Find ways to liberate all beings in the Saha world from now until the time when Maitreya comes into the world. Help them escape suffering forever, encounter Buddhas, and receive predictions.

At that time all the division bodies of Earth Store Bodhisattva that came from all those worlds merged into single form. Then he wept and said to the Buddha, “Throughout long eons I have been receiving the Buddha’s guidance and from that have developed inconceivable spiritual power and great wisdom.

My division bodies fill worlds as many as grains of sand in billions of Ganges Rivers. In each of those worlds, I transform myself into billions of bodies. Each body takes across billions of people, helping them to return respectfully to the Triple Jewel, escape birth and death forever, and reach the bliss of Nirvana.

Even if their good deeds within the Buddhadharma amount to as little as a strand of hair, a drop of water, a grain of sand, or a mote of dust, I will gradually take them across, liberate them, and help them gain great benefit.

I only hope that the World Honored One will not be concerned about beings of the future who have bad karma. ” In that way he addressed the Buddha three times: “I only hope that the World Honored One will not be concerned about beings of the future who have bad karma.”

 

Ksitigarbha in traditional Chinese form, as a monk.

 

 

Shakyamuni Buddha’s mission for Ksitigarbha

Then, later in the Sutra, in chapter 13, Shakyamuni Buddha reinforced that vow, with a great mission:

“Earth Store, Earth Store, remember this entrustment that I am again making here in the Trayastrimsha Heaven in this great assembly of hundreds of thousands of millions of indescribably many Buddhas, Bodhisattvas, gods, dragons, and the rest of the Eightfold Division.

I again entrust to you the gods, people, and others who are still in the burning house and have not yet left the Triple World.

“Do not allow those beings to fall into the evil destinies even for a single day and night, much less fall into the Fivefold Relentless Hell or the Avichi Hell, where they would have to pass through thousands of millions of eons with no chance of escape.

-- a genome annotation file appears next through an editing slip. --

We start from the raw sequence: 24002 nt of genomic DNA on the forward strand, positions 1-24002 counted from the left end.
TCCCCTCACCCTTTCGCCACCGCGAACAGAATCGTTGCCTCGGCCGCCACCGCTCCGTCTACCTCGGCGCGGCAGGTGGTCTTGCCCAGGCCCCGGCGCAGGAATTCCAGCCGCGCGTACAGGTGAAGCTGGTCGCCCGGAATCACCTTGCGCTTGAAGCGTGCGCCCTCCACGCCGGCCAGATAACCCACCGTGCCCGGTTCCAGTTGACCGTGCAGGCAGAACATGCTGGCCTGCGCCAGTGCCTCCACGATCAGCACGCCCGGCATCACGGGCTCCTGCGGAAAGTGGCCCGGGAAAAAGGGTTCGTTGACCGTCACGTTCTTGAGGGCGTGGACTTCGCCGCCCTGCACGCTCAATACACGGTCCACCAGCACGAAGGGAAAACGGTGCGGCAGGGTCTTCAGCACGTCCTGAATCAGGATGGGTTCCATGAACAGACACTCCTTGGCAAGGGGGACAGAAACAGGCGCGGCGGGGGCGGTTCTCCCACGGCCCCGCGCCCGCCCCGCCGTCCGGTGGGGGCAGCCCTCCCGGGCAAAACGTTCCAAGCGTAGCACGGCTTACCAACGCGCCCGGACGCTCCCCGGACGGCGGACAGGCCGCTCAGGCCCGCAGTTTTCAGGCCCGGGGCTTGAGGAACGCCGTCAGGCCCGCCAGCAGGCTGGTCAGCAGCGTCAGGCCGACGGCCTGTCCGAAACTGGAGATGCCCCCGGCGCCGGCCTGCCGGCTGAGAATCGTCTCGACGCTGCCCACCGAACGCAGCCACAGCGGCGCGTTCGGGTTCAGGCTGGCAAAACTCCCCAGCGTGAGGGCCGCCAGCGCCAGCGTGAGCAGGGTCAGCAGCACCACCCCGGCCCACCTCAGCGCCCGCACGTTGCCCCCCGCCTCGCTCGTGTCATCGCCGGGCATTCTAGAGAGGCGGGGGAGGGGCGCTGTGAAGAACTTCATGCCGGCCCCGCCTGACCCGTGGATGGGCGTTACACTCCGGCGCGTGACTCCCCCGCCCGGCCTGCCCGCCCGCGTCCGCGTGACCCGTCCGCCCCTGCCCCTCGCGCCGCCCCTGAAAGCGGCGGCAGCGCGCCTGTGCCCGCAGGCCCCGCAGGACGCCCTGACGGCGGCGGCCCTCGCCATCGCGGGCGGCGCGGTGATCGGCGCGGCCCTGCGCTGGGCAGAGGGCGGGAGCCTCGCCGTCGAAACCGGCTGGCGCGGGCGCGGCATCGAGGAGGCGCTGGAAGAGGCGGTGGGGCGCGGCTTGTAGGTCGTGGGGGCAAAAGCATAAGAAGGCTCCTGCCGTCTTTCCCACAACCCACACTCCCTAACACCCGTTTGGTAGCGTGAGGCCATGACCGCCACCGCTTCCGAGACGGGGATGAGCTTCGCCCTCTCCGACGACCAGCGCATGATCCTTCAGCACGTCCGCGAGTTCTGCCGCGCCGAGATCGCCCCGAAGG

“Earth Store, the beings of southern Jambudvipa have irresolute wills and natures. They habitually do many evil deeds. Even if they resolve to do good, they soon renounce that resolve. If they encounter evil conditions, they tend to become increasingly involved in them.

For those reasons I reduplicate hundreds of thousands of millions of bodies to transform beings, take them across, and liberate them, all in accord with their own fundamental natures.

“Earth Store, I now earnestly entrust the multitudes of gods and people to you.”

 

 

 

Many names of Ksitigarbha

Kṣitigarbha is known by many names — a good thing, since English-speaking Buddhists struggle with the pronunciation of his name — Sanskrit: क्षितिगर्भ Kṣitigarbha; Chinese: Dìzàng, 地藏; Tibetan: Sahi-sning-po; Japanese: Jizō Bosatsu; Korean: Chijang Posal; Mongol: Gachar-un Jiruken, Earth Treasury Bodhisattva (sometimes Earth Store ore Earth Womb Bodhisattva) as translations of Sanskrit to English. (For a full list of names in other languages, see below.)

Pronunciation: difficult for some English-speaking practitioners

Kshiti-Garbha.. क्षितिगर्भ

K – as in /Kelp

sh – as in shelf (but with a bit of a “ch” in the aspiration)

i – as in it

t – as in with   (the “th” sound)

i – as it it

g – as in gallon

a – as in the “uh” sound in hut  (not a long a and not an ah sound)

r – as in rough

bh – b (with a breath of air, like “buh”  (aspirate and expel the sound)

a – as in uh sound in hut

OR

k-shittihgurrbhuh

(But don’t say “kay” as some people do, it’s the “cuh” sound (the sound of the letter K not the pronunciation of the letter kay  (which sounds like kay.)

You roll past the K with a soft “cu” sound (cu-shih).

 

 

 

A short practice from Lama Zopa

For more detail, visit Lama Yeshe Wisdom Archive

As an immediate and useful daily practice, here is what Lama Zopa recommends: